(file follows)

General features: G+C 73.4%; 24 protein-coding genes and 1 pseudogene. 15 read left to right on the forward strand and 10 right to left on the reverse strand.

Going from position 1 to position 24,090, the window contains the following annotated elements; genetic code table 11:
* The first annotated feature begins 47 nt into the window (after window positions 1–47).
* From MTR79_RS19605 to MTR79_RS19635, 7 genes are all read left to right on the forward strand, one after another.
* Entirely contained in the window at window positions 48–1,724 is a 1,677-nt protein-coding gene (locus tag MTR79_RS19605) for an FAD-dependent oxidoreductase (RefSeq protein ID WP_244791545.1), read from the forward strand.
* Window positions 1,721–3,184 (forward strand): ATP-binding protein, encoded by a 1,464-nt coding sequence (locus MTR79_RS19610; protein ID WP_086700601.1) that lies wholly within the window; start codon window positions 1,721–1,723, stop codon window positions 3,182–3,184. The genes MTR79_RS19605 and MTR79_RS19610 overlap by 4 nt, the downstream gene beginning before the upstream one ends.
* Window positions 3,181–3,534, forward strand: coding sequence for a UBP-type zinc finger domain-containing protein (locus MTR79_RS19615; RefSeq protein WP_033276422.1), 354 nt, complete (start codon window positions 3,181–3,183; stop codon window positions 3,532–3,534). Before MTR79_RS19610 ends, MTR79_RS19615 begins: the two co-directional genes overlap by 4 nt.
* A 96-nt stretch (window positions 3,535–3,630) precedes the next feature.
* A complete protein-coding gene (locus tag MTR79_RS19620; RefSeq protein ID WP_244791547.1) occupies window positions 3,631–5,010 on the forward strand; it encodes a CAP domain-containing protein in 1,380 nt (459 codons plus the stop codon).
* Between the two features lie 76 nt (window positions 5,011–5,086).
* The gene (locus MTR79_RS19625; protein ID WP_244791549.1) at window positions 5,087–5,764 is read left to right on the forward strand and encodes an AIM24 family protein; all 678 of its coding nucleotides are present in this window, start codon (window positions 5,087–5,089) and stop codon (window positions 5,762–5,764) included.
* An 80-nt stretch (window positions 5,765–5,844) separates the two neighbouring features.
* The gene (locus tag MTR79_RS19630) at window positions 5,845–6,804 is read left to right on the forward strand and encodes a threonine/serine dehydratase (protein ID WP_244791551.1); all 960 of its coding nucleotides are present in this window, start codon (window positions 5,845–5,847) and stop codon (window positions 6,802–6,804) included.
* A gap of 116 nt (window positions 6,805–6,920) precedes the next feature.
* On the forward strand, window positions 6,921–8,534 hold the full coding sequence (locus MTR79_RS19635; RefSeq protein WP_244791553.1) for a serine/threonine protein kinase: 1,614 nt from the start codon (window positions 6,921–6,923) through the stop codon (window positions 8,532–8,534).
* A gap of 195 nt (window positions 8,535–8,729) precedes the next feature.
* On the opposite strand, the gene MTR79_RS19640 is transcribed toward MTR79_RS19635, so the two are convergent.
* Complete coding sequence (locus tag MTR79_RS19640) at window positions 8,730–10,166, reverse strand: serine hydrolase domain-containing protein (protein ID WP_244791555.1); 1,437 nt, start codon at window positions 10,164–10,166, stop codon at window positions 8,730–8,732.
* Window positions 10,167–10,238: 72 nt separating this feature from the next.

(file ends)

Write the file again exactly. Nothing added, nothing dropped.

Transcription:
General features: G+C 73.4%; 24 protein-coding genes and 1 pseudogene. 15 read left to right on the forward strand and 10 right to left on the reverse strand.

Going from position 1 to position 24,090, the window contains the following annotated elements; genetic code table 11:
* The first annotated feature begins 47 nt into the window (after window positions 1–47).
* From MTR79_RS19605 to MTR79_RS19635, 7 genes are all read left to right on the forward strand, one after another.
* Entirely contained in the window at window positions 48–1,724 is a 1,677-nt protein-coding gene (locus tag MTR79_RS19605) for an FAD-dependent oxidoreductase (RefSeq protein ID WP_244791545.1), read from the forward strand.
* Window positions 1,721–3,184 (forward strand): ATP-binding protein, encoded by a 1,464-nt coding sequence (locus MTR79_RS19610; protein ID WP_086700601.1) that lies wholly within the window; start codon window positions 1,721–1,723, stop codon window positions 3,182–3,184. The genes MTR79_RS19605 and MTR79_RS19610 overlap by 4 nt, the downstream gene beginning before the upstream one ends.
* Window positions 3,181–3,534, forward strand: coding sequence for a UBP-type zinc finger domain-containing protein (locus MTR79_RS19615; RefSeq protein WP_033276422.1), 354 nt, complete (start codon window positions 3,181–3,183; stop codon window positions 3,532–3,534). Before MTR79_RS19610 ends, MTR79_RS19615 begins: the two co-directional genes overlap by 4 nt.
* A 96-nt stretch (window positions 3,535–3,630) precedes the next feature.
* A complete protein-coding gene (locus tag MTR79_RS19620; RefSeq protein ID WP_244791547.1) occupies window positions 3,631–5,010 on the forward strand; it encodes a CAP domain-containing protein in 1,380 nt (459 codons plus the stop codon).
* Between the two features lie 76 nt (window positions 5,011–5,086).
* The gene (locus MTR79_RS19625; protein ID WP_244791549.1) at window positions 5,087–5,764 is read left to right on the forward strand and encodes an AIM24 family protein; all 678 of its coding nucleotides are present in this window, start codon (window positions 5,087–5,089) and stop codon (window positions 5,762–5,764) included.
* An 80-nt stretch (window positions 5,765–5,844) separates the two neighbouring features.
* The gene (locus tag MTR79_RS19630) at window positions 5,845–6,804 is read left to right on the forward strand and encodes a threonine/serine dehydratase (protein ID WP_244791551.1); all 960 of its coding nucleotides are present in this window, start codon (window positions 5,845–5,847) and stop codon (window positions 6,802–6,804) included.
* A gap of 116 nt (window positions 6,805–6,920) precedes the next feature.
* On the forward strand, window positions 6,921–8,534 hold the full coding sequence (locus MTR79_RS19635; RefSeq protein WP_244791553.1) for a serine/threonine protein kinase: 1,614 nt from the start codon (window positions 6,921–6,923) through the stop codon (window positions 8,532–8,534).
* A gap of 195 nt (window positions 8,535–8,729) precedes the next feature.
* On the opposite strand, the gene MTR79_RS19640 is transcribed toward MTR79_RS19635, so the two are convergent.
* Complete coding sequence (locus tag MTR79_RS19640) at window positions 8,730–10,166, reverse strand: serine hydrolase domain-containing protein (protein ID WP_244791555.1); 1,437 nt, start codon at window positions 10,164–10,166, stop codon at window positions 8,730–8,732.
* Window positions 10,167–10,238: 72 nt separating this feature from the next.